Todoroki Valley is one of Tokyo’s best-kept secrets. Had your fill of busy streets and perfectly manicured gardens? Craving something mercifully secluded, unsparingly green and unapologetically wild? These Tokyo parklands are here for you. Defying generations of dutiful landscapers, Todoroki is a 1.2 kilometer stretch of Tokyo’s original forests, bisected by the peaceful Yazawa River. Ghibli-esque paths, bridges, and stepping stones bring its explorers past curious wildlife, benched resting nooks, and even a 7th century tomb before leading up to a lively teahouse, popular shrine and well-maintained family park.
Setting Your Course
Shockingly, the valley is only a 20 minute train ride from Shibuya station, the epicentre of Tokyo’s hustle and bustle. It’s also in the same ward (Setagaya) as Shimokitazawa, a popular, hipster-y neighbourhood stocked to the brim with second-hand clothing stores. Head south from Todoroki Station and you’ll pass by some convenience stores and, before long, a Seijo Ishii supermarket just before the valley’s entrance pathway. Take heed traveller! This is your opportunity to pick up one of my favourite things about hiking: a picnic lunch. The supermarket offers delicious, wonderfully cheap Japanese bento, onigiri and sandwiches. Or, just saying, you could always try this writer’s personal addiction, convenience store egg salad sandwiches. Don’t let the setting fool you—they’re a taste of (easily portable) pure heaven for less than $4.
Into the Valley
As you enter Todoroki Valley, you may encounter fishers, students, joggers and groups of Tokyo’s surprisingly energetic and friendly elderly out for a stroll. When you pass someone on the path, it’s polite to call out a friendly “ko-ni-chi-wa”. You’ll be sure to get a cheerful response. However, at least when I visited around noon, the path was sparsely populated. The abundant wildlife, stepping stones, bridge, and general sheltered feeling of the area will help you live out all of your Ghibli forest fantasies. (Or at least, it helped me.)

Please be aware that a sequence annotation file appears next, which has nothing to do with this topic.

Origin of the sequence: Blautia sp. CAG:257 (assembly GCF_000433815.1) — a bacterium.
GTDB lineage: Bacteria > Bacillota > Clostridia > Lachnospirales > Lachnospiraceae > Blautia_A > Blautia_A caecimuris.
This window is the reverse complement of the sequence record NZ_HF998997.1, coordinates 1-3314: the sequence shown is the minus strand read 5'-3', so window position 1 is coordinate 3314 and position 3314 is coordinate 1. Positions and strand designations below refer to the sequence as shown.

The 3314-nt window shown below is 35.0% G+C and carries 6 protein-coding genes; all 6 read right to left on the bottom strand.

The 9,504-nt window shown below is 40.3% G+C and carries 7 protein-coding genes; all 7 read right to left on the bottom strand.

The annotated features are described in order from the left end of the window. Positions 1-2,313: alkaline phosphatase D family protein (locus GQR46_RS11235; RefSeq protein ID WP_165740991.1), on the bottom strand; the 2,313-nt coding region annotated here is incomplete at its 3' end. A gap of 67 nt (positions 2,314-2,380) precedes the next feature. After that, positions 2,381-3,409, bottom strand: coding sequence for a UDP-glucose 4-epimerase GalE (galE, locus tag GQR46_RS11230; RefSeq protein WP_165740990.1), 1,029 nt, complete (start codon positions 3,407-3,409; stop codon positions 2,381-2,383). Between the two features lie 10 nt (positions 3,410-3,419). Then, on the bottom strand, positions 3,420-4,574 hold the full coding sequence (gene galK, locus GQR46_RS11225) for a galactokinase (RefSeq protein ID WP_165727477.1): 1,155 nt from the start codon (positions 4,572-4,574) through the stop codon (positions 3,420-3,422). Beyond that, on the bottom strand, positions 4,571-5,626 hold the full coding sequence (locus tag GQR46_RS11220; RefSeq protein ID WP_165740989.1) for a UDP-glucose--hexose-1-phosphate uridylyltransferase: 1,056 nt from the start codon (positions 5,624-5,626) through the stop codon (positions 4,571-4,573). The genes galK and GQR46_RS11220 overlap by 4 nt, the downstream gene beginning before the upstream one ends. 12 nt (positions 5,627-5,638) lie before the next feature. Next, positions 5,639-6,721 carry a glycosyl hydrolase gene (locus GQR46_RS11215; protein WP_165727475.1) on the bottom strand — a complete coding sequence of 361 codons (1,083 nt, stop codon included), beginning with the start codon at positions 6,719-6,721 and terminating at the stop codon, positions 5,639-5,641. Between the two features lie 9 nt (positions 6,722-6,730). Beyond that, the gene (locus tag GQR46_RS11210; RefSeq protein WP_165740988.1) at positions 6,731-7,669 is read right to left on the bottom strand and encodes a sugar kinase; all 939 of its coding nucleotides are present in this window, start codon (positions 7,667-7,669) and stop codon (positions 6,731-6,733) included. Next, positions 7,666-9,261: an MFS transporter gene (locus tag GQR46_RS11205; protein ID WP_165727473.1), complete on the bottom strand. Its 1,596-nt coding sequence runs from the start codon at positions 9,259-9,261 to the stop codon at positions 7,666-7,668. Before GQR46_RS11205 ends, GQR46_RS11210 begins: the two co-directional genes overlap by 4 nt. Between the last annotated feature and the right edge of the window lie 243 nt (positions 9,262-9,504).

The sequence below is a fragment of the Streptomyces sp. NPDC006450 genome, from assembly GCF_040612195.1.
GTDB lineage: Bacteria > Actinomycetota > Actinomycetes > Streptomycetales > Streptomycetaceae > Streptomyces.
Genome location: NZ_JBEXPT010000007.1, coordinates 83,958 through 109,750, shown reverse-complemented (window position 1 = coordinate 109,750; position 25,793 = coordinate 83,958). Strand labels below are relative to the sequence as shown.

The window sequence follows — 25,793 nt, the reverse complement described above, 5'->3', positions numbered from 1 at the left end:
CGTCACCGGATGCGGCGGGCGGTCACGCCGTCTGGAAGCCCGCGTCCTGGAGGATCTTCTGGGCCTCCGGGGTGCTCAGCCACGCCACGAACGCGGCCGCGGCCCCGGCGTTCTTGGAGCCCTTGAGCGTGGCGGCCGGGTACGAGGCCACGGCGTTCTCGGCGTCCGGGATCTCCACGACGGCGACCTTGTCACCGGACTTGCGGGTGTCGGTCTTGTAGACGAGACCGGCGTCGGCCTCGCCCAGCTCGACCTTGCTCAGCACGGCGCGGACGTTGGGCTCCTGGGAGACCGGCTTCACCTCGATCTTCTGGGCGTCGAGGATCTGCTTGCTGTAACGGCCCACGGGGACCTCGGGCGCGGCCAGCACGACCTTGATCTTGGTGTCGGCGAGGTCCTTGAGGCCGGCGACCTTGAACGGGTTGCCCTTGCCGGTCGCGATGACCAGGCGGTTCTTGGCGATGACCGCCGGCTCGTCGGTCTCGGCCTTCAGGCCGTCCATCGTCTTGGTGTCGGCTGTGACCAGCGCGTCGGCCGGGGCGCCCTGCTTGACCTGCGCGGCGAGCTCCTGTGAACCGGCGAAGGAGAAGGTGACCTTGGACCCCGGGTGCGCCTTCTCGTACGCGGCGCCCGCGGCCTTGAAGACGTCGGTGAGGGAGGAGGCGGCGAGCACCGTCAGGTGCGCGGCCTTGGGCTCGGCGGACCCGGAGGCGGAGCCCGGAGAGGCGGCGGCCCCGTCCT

Before long, you’ll reach the turn off to the inelegantly named Todoroki Valley Tunnel Tomb Number 3. Discovered in only 1973, it dates back to the 7th century. Admittedly, the tomb can feel a bit eerie if you’re traveling alone. But it’s also a fascinating look into Tokyo’s ancient history. Splendid artifacts were found in the tomb, which led specialists to hypothesize that it once belonged the area’s ancient ruling family.
Continue, and you’ll reach a modest forest temple, Chigo Daishi Mieido. It contains an image of Kobo Daishi, founder of the Shingon Sect of Bhuddism in Japan. Next, follow the sound of rushing water to the nearby the Fudo-no-Taki waterfall, whose water spills from a set of fierce dragon heads. By its base, you’ll also find the lively Setsugetsuka tea room. In the summer heat, its saved ice is a godsend. But they also have plenty of local treats and tea on hand regardless of the season.
Continue trekking upwards to your next way point, the well-tended Todoroki Fudoson Temple. Founded in approximately 1100, it enshrines the Buddhist divinity Acala, the Immobile One. It’s a popular spot for those seeking good fortune in travel and study, as well as those hoping to catch its sweeping views of cherry blossoms and autumn leaves.
Easing Out of Todoroki Valley
Descend back along the ravine path and you’ll eventually reach a Japanese garden, which melds upward into the Todoroki Ravine Park. If you haven’t already found a cozy piece of forest for your picnic, its large swaths of soft grass are also pretty inviting. From here the choice is yours—use the park as a spring board to return to Tokyo’s civilization or head back into the forest for another pass. If you’re lucky, you might catch sight of a Tanuki, one of Japan’s chubby, adorable raccoon-dogs.
Name: Todoroki Valley (等々力渓谷公園, Todoroki Keikoku Kōen) Tokyo Park Land
Access: 1-22 Todoroki, Setagaya City, Tokyo, 158-0082
More Information: http://biso.qrtranslator.com/0005000281/000002
Post by Japan Journeys.